Malbork Castle is a classic example of a medieval fortress: it is the world's largest brick castle and one of the most impressive in Europe. Invited by the Polish Royalty to help suppress the pagan tribes in the area, the Teutonic Knights built the castle in 1276 and slowly began to establish themselves as fearsome rulers, taking control of most of Poland until, after several attempts to rid the country of the Knights, they were defeated at the Battle of Grunwald in 1410.<br /><br /> The medieval belief that the bigger the fortress, the more powerful those within is clearly illustrated by this immense brick stronghold, incorporating a system of multiple defence walls with gates and towers. The interior includes arcaded courtyards, chapels, a treasury, the Knights' Hall and an armoury. The castle houses several exhibitions, including displays on the stronghold's history, and collections of tapestries, coins and medals, medieval sculptures and weapons. During summer the courtyard is used as a venue for sound and light shows.<br /><br /> Guided tours are available and there are audio guides for those who prefer to explore independently, although the number of audio guides is limited.<br /><br />

Sopot

Address: Gdansk

Although the idea of a beach holiday in Poland might seem about as plausible as a ski trip in the Netherlands, the wonderful town of Sopot is sure to confound these preconceptions. Although still very much a well-kept secret on the mainstream tourist scene, northern European travellers have been flocking to Sopot for many years to experience its gorgeous sandy beaches on the shore of the Baltic Sea.<br /><br /> Primarily a beach resort and health spa town, Sopot buzzes every summer with the throng of relaxed, happy visitors on its famous wooden pier (the longest in Europe), enjoying the long sunny days and the numerous restaurants, bars and shops on offer. There are a few other tourist attractions in the town, like a museum and a water park, but the beachfront is the unchallenged highlight. Sopot's relative obscurity means that it is a far cheaper option than other more established European beach holiday destinations, making it the perfect place for budget travellers and backpackers.<br /><br /> Sopot boasts a vibrant nightlife, and even hosts the annual Sopot International Song Contest, one of the biggest of its kind in Europe.<br /><br />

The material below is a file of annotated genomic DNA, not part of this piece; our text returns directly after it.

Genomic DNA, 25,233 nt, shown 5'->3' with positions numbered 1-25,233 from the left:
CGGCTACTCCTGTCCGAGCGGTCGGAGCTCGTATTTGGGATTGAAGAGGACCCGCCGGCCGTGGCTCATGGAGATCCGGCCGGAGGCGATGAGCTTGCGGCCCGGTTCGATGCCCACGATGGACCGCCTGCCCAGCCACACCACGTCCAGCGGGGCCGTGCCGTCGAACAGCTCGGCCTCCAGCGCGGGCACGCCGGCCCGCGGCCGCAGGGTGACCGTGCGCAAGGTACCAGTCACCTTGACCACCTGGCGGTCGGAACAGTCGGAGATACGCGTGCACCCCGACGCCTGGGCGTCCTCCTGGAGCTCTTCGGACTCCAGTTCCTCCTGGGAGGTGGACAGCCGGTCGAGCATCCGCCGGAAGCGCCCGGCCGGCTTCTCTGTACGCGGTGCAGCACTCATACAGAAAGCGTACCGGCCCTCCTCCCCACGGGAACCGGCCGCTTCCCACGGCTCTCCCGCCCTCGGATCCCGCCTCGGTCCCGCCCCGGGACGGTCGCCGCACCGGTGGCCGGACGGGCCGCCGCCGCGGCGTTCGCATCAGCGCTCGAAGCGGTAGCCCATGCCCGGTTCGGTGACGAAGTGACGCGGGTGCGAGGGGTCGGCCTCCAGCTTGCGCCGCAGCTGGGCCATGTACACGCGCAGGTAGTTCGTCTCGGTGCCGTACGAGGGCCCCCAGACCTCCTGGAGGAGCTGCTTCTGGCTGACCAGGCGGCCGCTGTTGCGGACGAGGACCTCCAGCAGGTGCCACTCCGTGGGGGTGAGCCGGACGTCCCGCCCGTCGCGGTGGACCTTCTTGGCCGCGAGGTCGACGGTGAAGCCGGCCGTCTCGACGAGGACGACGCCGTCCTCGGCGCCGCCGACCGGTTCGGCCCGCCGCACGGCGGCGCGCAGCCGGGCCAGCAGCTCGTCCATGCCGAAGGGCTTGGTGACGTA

St Dominics Fair

Where: Glowne Miasto (Main Town),Gdansk

When: 29 July to 20 August 2017

Poland's largest open-air cultural event is also one of the oldest in the world, beginning in 1260. St Dominic's Fair is the largest trade and cultural outdoor event in Europe and despite its great size, retains its charming medieval flavour. In the 21st century the annual fair draws about 150,000 visitors per day over three weeks in the peak tourist season, with more than 1,000 merchants, artists, and collectors setting up stalls and doing a busy trade in the picturesque streets of the Old Town.<br /><br /> The fair boasts a huge variety of events in historic Gdansk. The programme includes a brass band festival, live music concerts, street theatre performances, special exhibitions at the galleries and museums of Gdansk, children's entertainment, chamber music, sports events, chivalry tournaments, parades and regattas, fireworks, and many games and contests. The fair takes place during the peak tourist season in Poland (the hottest summer months) and it is a wonderful time to visit Gdansk as everything is at its best. However, tourists should ensure that they book accommodation far in advance as the city is packed over this period; those who dislike crowds should avoid travelling during July and August.<br /><br />